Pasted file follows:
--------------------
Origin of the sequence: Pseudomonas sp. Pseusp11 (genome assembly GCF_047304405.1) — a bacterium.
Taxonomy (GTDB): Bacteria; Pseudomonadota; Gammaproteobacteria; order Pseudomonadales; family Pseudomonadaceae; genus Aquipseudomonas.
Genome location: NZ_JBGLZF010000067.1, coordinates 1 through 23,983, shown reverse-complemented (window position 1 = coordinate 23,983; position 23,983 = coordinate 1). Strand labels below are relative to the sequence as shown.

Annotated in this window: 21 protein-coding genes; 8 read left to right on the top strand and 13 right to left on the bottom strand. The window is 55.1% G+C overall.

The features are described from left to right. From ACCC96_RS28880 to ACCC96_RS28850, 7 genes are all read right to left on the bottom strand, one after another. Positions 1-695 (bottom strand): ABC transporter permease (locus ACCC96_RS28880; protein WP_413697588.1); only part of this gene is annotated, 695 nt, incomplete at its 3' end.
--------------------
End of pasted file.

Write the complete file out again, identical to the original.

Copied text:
Origin of the sequence: Pseudomonas sp. Pseusp11 (genome assembly GCF_047304405.1) — a bacterium.
Taxonomy (GTDB): Bacteria; Pseudomonadota; Gammaproteobacteria; order Pseudomonadales; family Pseudomonadaceae; genus Aquipseudomonas.
Genome location: NZ_JBGLZF010000067.1, coordinates 1 through 23,983, shown reverse-complemented (window position 1 = coordinate 23,983; position 23,983 = coordinate 1). Strand labels below are relative to the sequence as shown.

Annotated in this window: 21 protein-coding genes; 8 read left to right on the top strand and 13 right to left on the bottom strand. The window is 55.1% G+C overall.

The features are described from left to right. From ACCC96_RS28880 to ACCC96_RS28850, 7 genes are all read right to left on the bottom strand, one after another. Positions 1-695 (bottom strand): ABC transporter permease (locus ACCC96_RS28880; protein WP_413697588.1); only part of this gene is annotated, 695 nt, incomplete at its 3' end.